Fish school together under a shipwreck. Some scientific studies have proven the value of manmade structures reborn as reefs.

In March 1996, the Norwegian Parliamentary Energy and Environment Committee gave their final recommendation on the Odin matter. The committee report recognized that Esso’s proposal to turn the Odin structure into a trial artificial fish reef could result in “useful information and knowledge on a controversial question.” Yet, the committee decided that the objections to the plan were too substantial and therefore advocated the total removal of the structure. The committee even requested that the Parliament order the Ministry of Industry and Energy to reexamine the disposal options for the Nordøst-Frigg offshore oil platform, which had previously been approved for at-sea disposal.15 This was a radical shift in policy.

Acting on the recommendation of the committee, the Parliament rejected Esso’s reef plans, requiring instead total removal of Odin. According to the Ministry of Industry and Energy’s press release, although “the uncertainty was too great” to approve this plan, “disposal at sea could be a possible solution in the future.”16 In their official statement, even the Ministry talked about reef creation as “disposal at sea” instead of structure reuse.

International Environmental Politics and Local Decisions

The Ministry made it clear that the decision was tied to Greenpeace’s actions and the resulting international sentiment against ocean dumping:

The final disposition of platforms received great international attention after Greenpeace’s action against the dumping of the Brent Spar this summer. With our long coastline and important fisheries, we are very concerned with protecting the sea. Norway is in favor of binding international agreements. International environmental cooperation and international agreements, which we all can and will respect, must be built on facts and scientific bases.17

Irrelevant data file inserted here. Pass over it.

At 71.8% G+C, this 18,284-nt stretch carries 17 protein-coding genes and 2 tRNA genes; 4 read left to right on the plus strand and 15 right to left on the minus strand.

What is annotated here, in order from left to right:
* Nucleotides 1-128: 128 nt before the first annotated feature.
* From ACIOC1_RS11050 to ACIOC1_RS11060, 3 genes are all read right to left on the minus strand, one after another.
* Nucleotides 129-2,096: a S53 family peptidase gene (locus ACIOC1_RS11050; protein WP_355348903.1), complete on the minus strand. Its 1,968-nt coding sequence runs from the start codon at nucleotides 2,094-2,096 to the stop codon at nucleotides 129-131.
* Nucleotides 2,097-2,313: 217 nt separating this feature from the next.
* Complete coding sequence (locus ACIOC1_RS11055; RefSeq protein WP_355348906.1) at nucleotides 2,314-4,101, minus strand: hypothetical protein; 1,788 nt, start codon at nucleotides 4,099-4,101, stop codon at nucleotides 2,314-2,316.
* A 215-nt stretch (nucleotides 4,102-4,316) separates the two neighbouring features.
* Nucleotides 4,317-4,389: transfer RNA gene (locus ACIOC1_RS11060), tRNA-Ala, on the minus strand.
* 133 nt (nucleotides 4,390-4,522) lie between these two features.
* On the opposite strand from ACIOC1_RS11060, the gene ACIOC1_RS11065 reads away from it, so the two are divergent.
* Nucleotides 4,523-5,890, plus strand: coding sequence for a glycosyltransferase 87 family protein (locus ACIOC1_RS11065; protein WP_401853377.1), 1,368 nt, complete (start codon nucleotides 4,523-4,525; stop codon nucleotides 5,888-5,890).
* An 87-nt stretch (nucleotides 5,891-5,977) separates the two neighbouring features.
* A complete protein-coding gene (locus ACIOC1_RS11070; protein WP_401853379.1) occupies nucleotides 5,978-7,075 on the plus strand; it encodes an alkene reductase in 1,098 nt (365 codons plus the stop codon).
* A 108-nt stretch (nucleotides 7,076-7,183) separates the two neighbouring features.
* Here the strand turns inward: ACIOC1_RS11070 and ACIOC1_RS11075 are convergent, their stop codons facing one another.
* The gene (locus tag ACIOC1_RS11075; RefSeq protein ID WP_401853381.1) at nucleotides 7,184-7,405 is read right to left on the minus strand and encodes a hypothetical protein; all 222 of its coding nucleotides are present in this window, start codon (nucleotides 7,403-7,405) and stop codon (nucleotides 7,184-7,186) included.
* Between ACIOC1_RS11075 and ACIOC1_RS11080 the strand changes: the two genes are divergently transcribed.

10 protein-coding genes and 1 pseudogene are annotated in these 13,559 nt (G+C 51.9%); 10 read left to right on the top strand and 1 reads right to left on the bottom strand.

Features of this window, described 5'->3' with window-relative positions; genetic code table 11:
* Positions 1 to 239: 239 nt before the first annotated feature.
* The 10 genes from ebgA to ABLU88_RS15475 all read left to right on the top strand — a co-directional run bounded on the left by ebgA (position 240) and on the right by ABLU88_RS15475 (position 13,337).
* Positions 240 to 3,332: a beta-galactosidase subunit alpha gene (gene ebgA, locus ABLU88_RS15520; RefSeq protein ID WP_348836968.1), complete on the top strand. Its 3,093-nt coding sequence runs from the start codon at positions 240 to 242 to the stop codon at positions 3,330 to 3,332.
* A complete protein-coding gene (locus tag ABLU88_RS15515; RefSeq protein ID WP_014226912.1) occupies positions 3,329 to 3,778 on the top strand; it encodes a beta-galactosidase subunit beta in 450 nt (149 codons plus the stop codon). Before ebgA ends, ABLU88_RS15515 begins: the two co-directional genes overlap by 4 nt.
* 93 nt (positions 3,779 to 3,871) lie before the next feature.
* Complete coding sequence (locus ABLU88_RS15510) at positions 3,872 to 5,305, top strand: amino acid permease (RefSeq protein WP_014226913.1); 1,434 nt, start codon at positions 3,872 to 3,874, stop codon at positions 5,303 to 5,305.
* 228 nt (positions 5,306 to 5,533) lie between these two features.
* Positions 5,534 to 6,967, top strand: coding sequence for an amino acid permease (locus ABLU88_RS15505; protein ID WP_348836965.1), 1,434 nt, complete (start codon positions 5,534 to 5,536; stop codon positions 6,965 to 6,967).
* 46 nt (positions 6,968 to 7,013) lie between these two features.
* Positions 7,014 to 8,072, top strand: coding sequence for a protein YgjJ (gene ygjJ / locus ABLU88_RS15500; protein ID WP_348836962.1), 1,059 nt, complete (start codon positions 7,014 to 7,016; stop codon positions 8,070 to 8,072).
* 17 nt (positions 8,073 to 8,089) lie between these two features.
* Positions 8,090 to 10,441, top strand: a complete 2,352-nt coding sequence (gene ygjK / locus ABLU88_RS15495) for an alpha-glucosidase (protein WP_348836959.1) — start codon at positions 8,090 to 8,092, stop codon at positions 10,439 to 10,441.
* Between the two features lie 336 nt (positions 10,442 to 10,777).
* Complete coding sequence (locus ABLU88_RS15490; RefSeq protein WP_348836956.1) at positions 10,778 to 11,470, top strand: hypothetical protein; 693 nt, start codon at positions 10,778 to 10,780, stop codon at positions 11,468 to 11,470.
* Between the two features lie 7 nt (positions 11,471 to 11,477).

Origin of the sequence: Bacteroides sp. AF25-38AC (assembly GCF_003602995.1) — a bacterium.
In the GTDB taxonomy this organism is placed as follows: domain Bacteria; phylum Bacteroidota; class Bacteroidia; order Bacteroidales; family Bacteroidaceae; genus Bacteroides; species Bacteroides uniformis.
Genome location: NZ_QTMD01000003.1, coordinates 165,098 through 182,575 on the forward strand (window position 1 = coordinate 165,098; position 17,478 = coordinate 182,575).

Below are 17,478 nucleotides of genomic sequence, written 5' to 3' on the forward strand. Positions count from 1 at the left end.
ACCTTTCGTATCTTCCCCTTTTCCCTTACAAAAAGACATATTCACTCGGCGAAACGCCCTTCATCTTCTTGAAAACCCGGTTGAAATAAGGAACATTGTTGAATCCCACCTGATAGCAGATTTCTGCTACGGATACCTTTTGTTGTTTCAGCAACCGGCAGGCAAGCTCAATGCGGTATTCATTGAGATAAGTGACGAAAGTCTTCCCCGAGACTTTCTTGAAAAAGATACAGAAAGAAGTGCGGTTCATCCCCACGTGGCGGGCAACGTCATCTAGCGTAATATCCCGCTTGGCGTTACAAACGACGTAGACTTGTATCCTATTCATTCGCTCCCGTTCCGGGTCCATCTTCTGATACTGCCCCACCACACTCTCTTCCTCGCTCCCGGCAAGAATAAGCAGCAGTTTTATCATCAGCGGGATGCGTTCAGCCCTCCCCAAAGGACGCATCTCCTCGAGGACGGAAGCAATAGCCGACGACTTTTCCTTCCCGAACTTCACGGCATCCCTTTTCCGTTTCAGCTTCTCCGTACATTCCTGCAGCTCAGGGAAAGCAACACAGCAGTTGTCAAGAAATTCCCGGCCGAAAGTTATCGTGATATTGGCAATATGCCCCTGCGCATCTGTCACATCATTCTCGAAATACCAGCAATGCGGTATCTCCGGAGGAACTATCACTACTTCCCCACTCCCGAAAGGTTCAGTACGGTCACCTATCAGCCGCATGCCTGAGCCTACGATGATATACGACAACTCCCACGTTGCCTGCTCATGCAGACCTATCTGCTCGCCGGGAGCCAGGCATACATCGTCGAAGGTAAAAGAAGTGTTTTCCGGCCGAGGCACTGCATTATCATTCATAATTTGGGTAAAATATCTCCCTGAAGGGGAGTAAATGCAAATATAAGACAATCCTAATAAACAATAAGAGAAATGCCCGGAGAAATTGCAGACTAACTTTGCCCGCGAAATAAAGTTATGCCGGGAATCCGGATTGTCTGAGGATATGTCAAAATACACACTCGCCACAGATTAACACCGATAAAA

Such a statement placed the Odin decision within the larger environmental politics arena. The Greenpeace actions had both created public doubt about the viability of the Odin plan as well as instigated serious political pressure on the UK and Norway for their holdout positions on “dumping.” Although scientists and industry supported the use of Odin as an artificial reef test project, the political momentum of 1995 made it less possible for Parliament to approve such a plan.

The repercussions of the decision to not create an artificial reef from Odin continued to reverberate. In 1999, Phillips Petroleum commissioned the study of an “Ekoreef” concept out of multiple Ekofisk structures that would soon require removal. Scientists argued that an Ekoreef could serve as a fish habitat protection tool to increase fish populations.18 Yet in the final proposal to the Parliament, Phillips recommended that all structures, other than the large concrete Ekofisk tank, be removed to land. While acknowledging the value of artificial reefs according to their own scientific study, the Phillips’ report stressed the uncertainty of the value of artificial reefs in the North Sea.19 If Odin had in fact been converted to a pilot reef in 1996 as Esso had originally planned, such uncertainty would have been much reduced, since it would have provided scientific data about the effects, whether positive, negative, or neutral, of rigs-to-reefs. Because Norway’s Parliament scuttled the Odin project in the face of the Brent Spar incident, the data to support or reject reef conversion was simply unavailable. Therefore, Phillips did not want to propose Ekoreef as a pilot project in case it received negative press and, like Odin, was rejected by the Parliament.


Marc AuMarc/Flickr